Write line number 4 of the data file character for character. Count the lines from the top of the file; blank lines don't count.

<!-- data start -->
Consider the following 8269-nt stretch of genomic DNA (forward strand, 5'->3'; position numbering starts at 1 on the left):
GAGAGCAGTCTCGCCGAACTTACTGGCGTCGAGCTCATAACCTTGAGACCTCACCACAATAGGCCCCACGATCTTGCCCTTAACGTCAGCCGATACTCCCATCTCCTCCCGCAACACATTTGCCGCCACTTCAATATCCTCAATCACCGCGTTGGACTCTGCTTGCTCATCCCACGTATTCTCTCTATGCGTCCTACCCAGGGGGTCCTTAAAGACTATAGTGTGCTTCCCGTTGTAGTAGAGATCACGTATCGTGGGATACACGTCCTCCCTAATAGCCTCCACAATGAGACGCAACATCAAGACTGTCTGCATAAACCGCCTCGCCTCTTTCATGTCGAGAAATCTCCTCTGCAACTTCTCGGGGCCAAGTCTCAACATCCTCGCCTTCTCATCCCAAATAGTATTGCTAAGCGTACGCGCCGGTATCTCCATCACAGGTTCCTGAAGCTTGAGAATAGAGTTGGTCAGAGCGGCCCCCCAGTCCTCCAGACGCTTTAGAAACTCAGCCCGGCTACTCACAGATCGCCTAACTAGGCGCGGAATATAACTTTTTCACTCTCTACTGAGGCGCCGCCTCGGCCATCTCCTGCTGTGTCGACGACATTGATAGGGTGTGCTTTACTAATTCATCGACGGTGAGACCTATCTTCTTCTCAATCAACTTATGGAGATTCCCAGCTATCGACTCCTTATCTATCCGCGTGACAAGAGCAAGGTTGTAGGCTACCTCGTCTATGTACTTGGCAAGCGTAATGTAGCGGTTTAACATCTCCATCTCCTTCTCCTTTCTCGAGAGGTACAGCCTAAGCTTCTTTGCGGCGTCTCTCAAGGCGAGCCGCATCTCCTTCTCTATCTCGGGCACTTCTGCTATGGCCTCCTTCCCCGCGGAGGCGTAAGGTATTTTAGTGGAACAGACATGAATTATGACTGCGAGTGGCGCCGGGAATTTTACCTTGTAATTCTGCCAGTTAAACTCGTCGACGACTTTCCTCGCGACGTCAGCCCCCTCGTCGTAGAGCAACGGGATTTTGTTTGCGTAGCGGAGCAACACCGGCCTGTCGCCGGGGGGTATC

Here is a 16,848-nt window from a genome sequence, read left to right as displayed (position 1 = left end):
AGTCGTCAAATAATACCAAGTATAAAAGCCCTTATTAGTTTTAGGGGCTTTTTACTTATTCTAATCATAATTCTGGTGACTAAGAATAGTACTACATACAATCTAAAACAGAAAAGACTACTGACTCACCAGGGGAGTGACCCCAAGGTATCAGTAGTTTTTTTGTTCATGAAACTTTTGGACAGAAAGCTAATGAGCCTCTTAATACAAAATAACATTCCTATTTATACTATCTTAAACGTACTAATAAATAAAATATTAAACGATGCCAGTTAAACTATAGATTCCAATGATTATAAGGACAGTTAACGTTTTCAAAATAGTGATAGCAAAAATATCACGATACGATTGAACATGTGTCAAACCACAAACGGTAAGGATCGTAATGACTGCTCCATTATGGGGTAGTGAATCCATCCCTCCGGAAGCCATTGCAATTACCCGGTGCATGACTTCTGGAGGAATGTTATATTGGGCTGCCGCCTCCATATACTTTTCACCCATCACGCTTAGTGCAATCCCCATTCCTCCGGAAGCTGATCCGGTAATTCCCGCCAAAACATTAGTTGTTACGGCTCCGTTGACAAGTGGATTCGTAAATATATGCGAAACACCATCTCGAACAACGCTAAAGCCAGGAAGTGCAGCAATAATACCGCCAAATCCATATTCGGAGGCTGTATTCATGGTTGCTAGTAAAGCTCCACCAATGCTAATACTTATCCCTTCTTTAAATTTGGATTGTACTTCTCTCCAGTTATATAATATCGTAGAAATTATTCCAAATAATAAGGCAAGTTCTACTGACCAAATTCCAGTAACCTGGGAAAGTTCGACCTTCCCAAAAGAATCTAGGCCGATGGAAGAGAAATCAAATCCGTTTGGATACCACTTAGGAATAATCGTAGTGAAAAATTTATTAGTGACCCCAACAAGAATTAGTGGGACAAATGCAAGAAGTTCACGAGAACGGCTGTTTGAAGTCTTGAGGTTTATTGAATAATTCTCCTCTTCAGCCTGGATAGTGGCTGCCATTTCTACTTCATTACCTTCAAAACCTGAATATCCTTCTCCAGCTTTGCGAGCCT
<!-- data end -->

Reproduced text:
AGTCGTCAAATAATACCAAGTATAAAAGCCCTTATTAGTTTTAGGGGCTTTTTACTTATTCTAATCATAATTCTGGTGACTAAGAATAGTACTACATACAATCTAAAACAGAAAAGACTACTGACTCACCAGGGGAGTGACCCCAAGGTATCAGTAGTTTTTTTGTTCATGAAACTTTTGGACAGAAAGCTAATGAGCCTCTTAATACAAAATAACATTCCTATTTATACTATCTTAAACGTACTAATAAATAAAATATTAAACGATGCCAGTTAAACTATAGATTCCAATGATTATAAGGACAGTTAACGTTTTCAAAATAGTGATAGCAAAAATATCACGATACGATTGAACATGTGTCAAACCACAAACGGTAAGGATCGTAATGACTGCTCCATTATGGGGTAGTGAATCCATCCCTCCGGAAGCCATTGCAATTACCCGGTGCATGACTTCTGGAGGAATGTTATATTGGGCTGCCGCCTCCATATACTTTTCACCCATCACGCTTAGTGCAATCCCCATTCCTCCGGAAGCTGATCCGGTAATTCCCGCCAAAACATTAGTTGTTACGGCTCCGTTGACAAGTGGATTCGTAAATATATGCGAAACACCATCTCGAACAACGCTAAAGCCAGGAAGTGCAGCAATAATACCGCCAAATCCATATTCGGAGGCTGTATTCATGGTTGCTAGTAAAGCTCCACCAATGCTAATACTTATCCCTTCTTTAAATTTGGATTGTACTTCTCTCCAGTTATATAATATCGTAGAAATTATTCCAAATAATAAGGCAAGTTCTACTGACCAAATTCCAGTAACCTGGGAAAGTTCGACCTTCCCAAAAGAATCTAGGCCGATGGAAGAGAAATCAAATCCGTTTGGATACCACTTAGGAATAATCGTAGTGAAAAATTTATTAGTGACCCCAACAAGAATTAGTGGGACAAATGCAAGAAGTTCACGAGAACGGCTGTTTGAAGTCTTGAGGTTTATTGAATAATTCTCCTCTTCAGCCTGGATAGTGGCTGCCATTTCTACTTCATTACCTTCAAAACCTGAATATCCTTCTCCAGCTTTGCGAGCCT